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First mouse model of Timothy syndrome debuts

by  /  5 September 2011
P. Bader  Cold shoulder: Mice carrying the Timothy syndrome mutation tend to spend more time near an empty cage (red areas), whereas controls gather near a cage holding another mouse (blue areas).

Cold shoulder: Mice carrying the Timothy syndrome mutation tend to spend more time near an empty cage (red areas), whereas controls gather near a cage holding another mouse (blue areas) P. Bader.

Researchers have created the first mouse model of Timothy syndrome, a rare genetic disorder that causes heart defects and autism. Researchers first presented the findings, published 30 August in the Proceedings of the National Academy of Sciences1, at the Society for Neuroscience annual meeting last November.

Individuals with the syndrome carry mutations in the CACNA1C gene, which controls the flow of calcium ions in and out of cells. The mutant mice, which express the defective gene at one-third the normal level, show mild social deficits, repetitive behavior and shorter vocalizations than controls.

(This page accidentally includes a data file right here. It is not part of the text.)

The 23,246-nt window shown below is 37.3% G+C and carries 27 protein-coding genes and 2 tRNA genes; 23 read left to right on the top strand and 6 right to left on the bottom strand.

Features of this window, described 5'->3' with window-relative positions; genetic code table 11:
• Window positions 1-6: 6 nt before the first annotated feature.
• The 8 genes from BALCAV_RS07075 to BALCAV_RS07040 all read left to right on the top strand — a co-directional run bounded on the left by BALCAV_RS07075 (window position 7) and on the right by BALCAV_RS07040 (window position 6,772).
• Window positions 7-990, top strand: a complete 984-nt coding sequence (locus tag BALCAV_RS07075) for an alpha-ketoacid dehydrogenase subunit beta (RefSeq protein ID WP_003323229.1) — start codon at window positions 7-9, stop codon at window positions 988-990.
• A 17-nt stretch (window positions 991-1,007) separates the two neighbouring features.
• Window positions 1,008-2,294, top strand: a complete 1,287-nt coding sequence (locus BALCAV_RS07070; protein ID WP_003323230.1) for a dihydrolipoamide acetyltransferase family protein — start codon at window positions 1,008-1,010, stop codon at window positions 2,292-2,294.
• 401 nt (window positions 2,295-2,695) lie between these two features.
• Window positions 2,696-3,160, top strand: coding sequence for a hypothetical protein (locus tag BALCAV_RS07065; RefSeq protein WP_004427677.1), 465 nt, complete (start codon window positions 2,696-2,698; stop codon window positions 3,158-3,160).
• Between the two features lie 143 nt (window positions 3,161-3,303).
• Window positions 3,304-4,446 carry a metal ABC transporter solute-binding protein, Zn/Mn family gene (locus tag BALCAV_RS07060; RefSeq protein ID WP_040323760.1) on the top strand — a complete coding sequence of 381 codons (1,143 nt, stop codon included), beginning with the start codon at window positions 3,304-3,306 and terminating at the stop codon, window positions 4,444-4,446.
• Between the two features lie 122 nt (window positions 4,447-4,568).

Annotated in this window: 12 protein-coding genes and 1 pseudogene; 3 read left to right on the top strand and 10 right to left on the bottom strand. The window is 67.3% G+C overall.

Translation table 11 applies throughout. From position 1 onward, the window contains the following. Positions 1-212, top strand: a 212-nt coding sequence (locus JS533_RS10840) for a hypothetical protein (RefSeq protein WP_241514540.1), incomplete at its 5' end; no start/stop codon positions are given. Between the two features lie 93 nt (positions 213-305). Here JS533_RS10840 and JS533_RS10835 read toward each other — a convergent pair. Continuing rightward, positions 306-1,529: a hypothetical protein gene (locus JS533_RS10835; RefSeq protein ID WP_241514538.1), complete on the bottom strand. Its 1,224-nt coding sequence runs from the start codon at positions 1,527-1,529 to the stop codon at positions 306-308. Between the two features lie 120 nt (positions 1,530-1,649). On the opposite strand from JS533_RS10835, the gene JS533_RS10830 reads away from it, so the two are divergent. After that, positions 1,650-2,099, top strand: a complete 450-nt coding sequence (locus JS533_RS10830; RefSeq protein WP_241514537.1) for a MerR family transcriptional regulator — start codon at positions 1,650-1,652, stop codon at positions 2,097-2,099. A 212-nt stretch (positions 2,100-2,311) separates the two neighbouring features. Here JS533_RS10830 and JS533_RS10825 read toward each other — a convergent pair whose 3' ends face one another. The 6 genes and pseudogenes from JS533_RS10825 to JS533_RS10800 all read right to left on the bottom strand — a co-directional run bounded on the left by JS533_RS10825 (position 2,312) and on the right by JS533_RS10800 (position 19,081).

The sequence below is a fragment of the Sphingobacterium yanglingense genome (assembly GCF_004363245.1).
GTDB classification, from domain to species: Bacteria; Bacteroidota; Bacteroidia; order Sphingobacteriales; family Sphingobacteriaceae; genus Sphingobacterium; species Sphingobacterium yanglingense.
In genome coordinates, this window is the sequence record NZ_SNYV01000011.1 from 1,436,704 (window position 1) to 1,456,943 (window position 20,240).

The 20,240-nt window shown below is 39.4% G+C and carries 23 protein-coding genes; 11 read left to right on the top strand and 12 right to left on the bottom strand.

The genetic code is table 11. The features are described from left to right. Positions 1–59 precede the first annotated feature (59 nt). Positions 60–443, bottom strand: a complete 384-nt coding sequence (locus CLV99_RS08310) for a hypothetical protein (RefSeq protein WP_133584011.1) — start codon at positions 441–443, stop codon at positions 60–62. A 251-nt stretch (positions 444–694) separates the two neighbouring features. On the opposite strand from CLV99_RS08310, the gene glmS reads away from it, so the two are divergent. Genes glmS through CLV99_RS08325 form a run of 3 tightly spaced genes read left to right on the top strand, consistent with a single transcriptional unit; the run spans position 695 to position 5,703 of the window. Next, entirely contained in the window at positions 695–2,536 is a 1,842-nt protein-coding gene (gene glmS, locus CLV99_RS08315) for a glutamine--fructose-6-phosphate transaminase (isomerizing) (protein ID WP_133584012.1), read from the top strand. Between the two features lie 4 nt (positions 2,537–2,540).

“We have here all three elements of the classic autistic triad: the social behaviors, the repetitive behaviors and the communications difficulty,” says lead investigator Richard Tsien, professor of molecular and genetic medicine at Stanford University in Palo Alto, California.

There are only a few dozen reported cases of the Timothy syndrome mutation, which causes an unchecked influx of calcium ions in cells. This disturbs heart muscle contractions, sometimes leading to fatally slow heartbeats. It also upsets the firing patterns of neurons. About three-quarters of individuals with Timothy syndrome also show symptoms of autism.

Although the mutation is rare, the autism community is paying attention to Timothy syndrome because CACNA1C has much in common with other autism candidate genes. It encodes a protein called the L-type channel that sits at the synapse and regulates calcium signaling, which in turn controls gene expression.

Most of the autism genes identified to date fall into one of two categories: They either affect the synapse, the junction between neurons, or they’re involved in the translation of DNA into protein. “The L-type channel just sits beautifully at the watershed between these two camps,” Tsien says.

Cassette players: